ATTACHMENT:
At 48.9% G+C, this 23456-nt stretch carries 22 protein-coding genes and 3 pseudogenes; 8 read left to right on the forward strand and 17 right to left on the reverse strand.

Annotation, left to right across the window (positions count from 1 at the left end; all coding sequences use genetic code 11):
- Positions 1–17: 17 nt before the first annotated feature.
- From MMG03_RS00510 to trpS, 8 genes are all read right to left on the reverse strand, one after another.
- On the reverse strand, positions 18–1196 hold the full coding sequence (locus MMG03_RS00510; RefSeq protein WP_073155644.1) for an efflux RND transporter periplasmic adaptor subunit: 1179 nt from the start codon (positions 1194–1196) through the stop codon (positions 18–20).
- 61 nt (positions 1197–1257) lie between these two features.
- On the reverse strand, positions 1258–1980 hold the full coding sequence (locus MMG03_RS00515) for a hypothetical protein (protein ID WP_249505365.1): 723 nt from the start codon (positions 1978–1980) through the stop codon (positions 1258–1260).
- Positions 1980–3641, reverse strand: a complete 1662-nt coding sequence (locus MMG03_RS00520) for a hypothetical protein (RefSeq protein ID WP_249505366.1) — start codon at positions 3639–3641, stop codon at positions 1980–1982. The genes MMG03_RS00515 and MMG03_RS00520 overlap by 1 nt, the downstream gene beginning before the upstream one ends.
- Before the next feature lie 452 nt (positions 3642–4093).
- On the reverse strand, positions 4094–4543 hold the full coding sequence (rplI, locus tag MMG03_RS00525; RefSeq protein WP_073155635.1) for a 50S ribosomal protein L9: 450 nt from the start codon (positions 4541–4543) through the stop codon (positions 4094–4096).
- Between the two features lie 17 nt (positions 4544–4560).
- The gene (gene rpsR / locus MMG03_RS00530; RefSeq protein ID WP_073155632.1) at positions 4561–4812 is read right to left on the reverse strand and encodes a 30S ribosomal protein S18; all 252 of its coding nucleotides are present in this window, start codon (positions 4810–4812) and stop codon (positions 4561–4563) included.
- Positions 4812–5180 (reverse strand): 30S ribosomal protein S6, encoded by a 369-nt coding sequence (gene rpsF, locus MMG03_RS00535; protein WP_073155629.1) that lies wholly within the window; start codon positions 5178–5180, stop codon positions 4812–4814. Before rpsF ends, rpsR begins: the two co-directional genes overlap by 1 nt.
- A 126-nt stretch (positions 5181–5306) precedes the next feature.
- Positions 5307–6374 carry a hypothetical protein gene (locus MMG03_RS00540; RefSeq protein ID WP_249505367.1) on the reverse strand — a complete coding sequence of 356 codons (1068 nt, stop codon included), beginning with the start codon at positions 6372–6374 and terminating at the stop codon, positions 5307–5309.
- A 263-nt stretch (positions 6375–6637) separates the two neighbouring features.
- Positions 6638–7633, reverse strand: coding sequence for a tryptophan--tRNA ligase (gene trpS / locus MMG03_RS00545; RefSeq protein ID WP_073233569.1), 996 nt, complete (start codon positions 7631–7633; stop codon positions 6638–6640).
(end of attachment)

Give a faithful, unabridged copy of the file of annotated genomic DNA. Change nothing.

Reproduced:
At 48.9% G+C, this 23456-nt stretch carries 22 protein-coding genes and 3 pseudogenes; 8 read left to right on the forward strand and 17 right to left on the reverse strand.

Annotation, left to right across the window (positions count from 1 at the left end; all coding sequences use genetic code 11):
- Positions 1–17: 17 nt before the first annotated feature.
- From MMG03_RS00510 to trpS, 8 genes are all read right to left on the reverse strand, one after another.
- On the reverse strand, positions 18–1196 hold the full coding sequence (locus MMG03_RS00510; RefSeq protein WP_073155644.1) for an efflux RND transporter periplasmic adaptor subunit: 1179 nt from the start codon (positions 1194–1196) through the stop codon (positions 18–20).
- 61 nt (positions 1197–1257) lie between these two features.
- On the reverse strand, positions 1258–1980 hold the full coding sequence (locus MMG03_RS00515) for a hypothetical protein (protein ID WP_249505365.1): 723 nt from the start codon (positions 1978–1980) through the stop codon (positions 1258–1260).
- Positions 1980–3641, reverse strand: a complete 1662-nt coding sequence (locus MMG03_RS00520) for a hypothetical protein (RefSeq protein ID WP_249505366.1) — start codon at positions 3639–3641, stop codon at positions 1980–1982. The genes MMG03_RS00515 and MMG03_RS00520 overlap by 1 nt, the downstream gene beginning before the upstream one ends.
- Before the next feature lie 452 nt (positions 3642–4093).
- On the reverse strand, positions 4094–4543 hold the full coding sequence (rplI, locus tag MMG03_RS00525; RefSeq protein WP_073155635.1) for a 50S ribosomal protein L9: 450 nt from the start codon (positions 4541–4543) through the stop codon (positions 4094–4096).
- Between the two features lie 17 nt (positions 4544–4560).
- The gene (gene rpsR / locus MMG03_RS00530; RefSeq protein ID WP_073155632.1) at positions 4561–4812 is read right to left on the reverse strand and encodes a 30S ribosomal protein S18; all 252 of its coding nucleotides are present in this window, start codon (positions 4810–4812) and stop codon (positions 4561–4563) included.
- Positions 4812–5180 (reverse strand): 30S ribosomal protein S6, encoded by a 369-nt coding sequence (gene rpsF, locus MMG03_RS00535; protein WP_073155629.1) that lies wholly within the window; start codon positions 5178–5180, stop codon positions 4812–4814. Before rpsF ends, rpsR begins: the two co-directional genes overlap by 1 nt.
- A 126-nt stretch (positions 5181–5306) precedes the next feature.
- Positions 5307–6374 carry a hypothetical protein gene (locus MMG03_RS00540; RefSeq protein ID WP_249505367.1) on the reverse strand — a complete coding sequence of 356 codons (1068 nt, stop codon included), beginning with the start codon at positions 6372–6374 and terminating at the stop codon, positions 5307–5309.
- A 263-nt stretch (positions 6375–6637) separates the two neighbouring features.
- Positions 6638–7633, reverse strand: coding sequence for a tryptophan--tRNA ligase (gene trpS / locus MMG03_RS00545; RefSeq protein ID WP_073233569.1), 996 nt, complete (start codon positions 7631–7633; stop codon positions 6638–6640).